Feast of The Holy Family
MT 2:13-15, 19-23
December 29, 2019

Inspired by his pilgrimage to the Holy Land, St. Francis of Assisi returned to Italy and initiated what quickly became a rich and beautiful Advent/Christmas tradition in Christian churches and homes. St. Francis introduced the first “Nativity Scene” in Greccio, Italy in 1223.

Fast-forward almost 800 years to the first day of Advent 2019. Pope Francis visited the little mountain village where the beautiful drama of Luke’s Gospel was originally staged through the “crèche.” The Holy Father chose that very special time and place to sign and proclaim his Apostolic Letter, Admirabile Sigmun (Wonderful Signal). In this document, Pope Francis lays out the history, meaning, and continued importance of the Nativity Scene.

If anyone questions the need for this teaching, they might well consider the legal battles here in the United States over the display of the “manger scene” by municipalities and other public agencies. As the crèche disappeared from town squares and courthouse lawns, it began to fade even from Christian homes.

Pope Francis reminds us that: The nativity scene is like a living Gospel rising up from the pages of sacred Scripture. As such, it carries a message for people of all ages with specific relevance to that time in Salvation history. Whether or not the people of the Claremont United Methodist Church in California were influenced by the Apostolic Letter, they certainly showed an awareness of the truth that The nativity scene is like a living Gospel…broadcasting a message critical to this very day and age.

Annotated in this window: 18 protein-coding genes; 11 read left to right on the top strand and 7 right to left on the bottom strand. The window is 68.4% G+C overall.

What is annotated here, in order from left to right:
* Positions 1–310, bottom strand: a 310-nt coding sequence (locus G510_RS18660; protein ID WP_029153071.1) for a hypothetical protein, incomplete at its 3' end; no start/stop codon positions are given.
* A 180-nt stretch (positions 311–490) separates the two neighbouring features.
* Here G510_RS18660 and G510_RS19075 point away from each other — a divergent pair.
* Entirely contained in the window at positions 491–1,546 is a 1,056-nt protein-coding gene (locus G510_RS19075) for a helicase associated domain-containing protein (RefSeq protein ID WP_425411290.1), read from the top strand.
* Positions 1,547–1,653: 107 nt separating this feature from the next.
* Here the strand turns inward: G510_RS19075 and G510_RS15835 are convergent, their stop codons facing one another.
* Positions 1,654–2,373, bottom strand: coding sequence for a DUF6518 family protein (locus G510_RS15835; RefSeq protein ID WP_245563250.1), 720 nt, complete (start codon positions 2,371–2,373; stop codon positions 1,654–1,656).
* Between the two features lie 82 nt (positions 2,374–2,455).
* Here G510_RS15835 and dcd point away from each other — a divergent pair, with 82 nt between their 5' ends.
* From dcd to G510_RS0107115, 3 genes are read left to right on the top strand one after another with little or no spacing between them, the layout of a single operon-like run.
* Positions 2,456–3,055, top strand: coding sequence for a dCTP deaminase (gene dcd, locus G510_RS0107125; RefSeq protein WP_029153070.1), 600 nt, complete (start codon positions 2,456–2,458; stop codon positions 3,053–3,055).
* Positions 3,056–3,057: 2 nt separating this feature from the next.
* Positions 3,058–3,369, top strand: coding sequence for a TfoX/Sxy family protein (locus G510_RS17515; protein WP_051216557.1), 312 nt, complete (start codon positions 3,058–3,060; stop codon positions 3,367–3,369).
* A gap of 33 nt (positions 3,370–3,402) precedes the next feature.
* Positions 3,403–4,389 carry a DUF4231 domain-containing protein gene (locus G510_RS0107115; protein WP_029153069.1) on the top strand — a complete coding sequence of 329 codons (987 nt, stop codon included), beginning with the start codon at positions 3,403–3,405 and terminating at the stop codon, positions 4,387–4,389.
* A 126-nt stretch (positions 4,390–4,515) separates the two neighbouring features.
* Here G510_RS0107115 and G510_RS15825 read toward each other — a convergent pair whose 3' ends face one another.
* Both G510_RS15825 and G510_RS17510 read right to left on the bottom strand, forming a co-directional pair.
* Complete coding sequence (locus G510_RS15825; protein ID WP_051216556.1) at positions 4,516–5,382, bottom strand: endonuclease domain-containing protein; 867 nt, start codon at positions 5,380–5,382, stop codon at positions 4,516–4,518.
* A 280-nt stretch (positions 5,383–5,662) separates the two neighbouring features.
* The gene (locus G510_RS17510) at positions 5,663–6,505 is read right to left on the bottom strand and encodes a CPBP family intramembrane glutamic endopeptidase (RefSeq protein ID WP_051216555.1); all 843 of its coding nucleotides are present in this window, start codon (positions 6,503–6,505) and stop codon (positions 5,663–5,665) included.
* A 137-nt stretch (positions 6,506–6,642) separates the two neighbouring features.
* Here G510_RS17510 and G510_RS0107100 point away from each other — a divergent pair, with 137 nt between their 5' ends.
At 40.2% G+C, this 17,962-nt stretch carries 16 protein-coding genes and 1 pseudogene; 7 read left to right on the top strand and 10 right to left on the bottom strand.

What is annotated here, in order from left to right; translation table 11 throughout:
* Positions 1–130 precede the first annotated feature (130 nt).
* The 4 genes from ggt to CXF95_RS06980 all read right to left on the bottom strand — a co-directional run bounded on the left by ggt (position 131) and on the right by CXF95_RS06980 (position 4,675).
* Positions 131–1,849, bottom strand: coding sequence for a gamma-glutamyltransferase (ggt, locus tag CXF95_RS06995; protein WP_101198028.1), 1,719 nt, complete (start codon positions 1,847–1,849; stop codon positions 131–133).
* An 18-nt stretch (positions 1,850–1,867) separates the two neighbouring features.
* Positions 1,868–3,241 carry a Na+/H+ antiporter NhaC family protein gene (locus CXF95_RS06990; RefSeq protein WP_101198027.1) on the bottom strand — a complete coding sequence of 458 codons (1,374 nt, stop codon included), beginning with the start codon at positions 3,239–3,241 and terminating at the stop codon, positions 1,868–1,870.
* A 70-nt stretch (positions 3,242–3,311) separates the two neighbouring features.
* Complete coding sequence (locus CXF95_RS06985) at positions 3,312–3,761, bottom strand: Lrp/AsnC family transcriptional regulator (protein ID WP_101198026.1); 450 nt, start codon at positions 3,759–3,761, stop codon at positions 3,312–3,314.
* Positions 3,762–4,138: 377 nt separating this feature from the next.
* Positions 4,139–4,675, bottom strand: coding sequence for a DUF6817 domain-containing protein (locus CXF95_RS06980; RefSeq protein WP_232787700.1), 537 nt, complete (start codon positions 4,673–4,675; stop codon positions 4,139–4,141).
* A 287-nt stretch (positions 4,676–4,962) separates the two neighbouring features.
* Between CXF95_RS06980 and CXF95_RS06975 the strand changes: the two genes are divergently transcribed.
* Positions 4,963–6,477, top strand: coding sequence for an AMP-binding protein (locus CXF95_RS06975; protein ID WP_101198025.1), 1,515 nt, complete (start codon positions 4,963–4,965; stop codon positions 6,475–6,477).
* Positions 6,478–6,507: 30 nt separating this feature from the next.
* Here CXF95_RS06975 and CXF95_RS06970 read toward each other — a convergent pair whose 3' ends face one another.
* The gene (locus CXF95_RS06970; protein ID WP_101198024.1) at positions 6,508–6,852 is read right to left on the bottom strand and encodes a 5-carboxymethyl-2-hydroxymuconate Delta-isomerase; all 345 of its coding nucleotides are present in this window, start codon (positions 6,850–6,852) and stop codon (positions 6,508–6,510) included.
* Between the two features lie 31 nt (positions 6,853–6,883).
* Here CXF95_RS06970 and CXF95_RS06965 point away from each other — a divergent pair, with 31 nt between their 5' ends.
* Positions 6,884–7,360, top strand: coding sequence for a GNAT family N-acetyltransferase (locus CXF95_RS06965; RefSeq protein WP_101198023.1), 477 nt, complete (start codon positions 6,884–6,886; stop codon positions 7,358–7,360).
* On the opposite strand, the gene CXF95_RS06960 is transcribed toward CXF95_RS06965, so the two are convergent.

In their outdoor Nativity Scene, this Christian community separated the figures of Jesus, Mary, and Joseph, imprisoning each in a cage. In an interview, the pastor explained: “We thought about the most famous refugee family in the world, the family of Jesus. What if this family sought refuge in our country today?” Many criticized this gesture as sacrilegious. Others applauded the manner in which three plaster figures and mesh fencing were used to proclaim The Word of God.

On this Feast of The Holy Family, the dramatic gesture of the Claremont faith community brings to mind other things besides immigration policies that separate families. Hurt feelings, anger, and resentment are like iron cages that imprison us and distance us from family members. In our Second Reading, St. Paul offers the key to open the cages that confine us…or those in which we attempt to lock others. Heartfelt compassion, kindness, humility, gentleness, each in its own way has the power to unlock the cage.

Greed, materialism, arrogance, and pride can overpower us, driving us into solitary confinement…isolated and distant from our families. Patience and forgiveness will open the gate.

So then, the question becomes, has some dark feeling or emotion captured you and caused you to be separated from your family?

On this Feast of The Holy Family, it is very important to take a moment to gaze at The Nativity Scene…in our churches…or hopefully in our homes. As we place ourselves into this family story…of Jesus, Mary, and Joseph…we come to better understand that THE HOLY FAMILY IS A WONDERFUL SIGNAL of how God wants us to live in this world…united in love…inseparable…mutually dependent.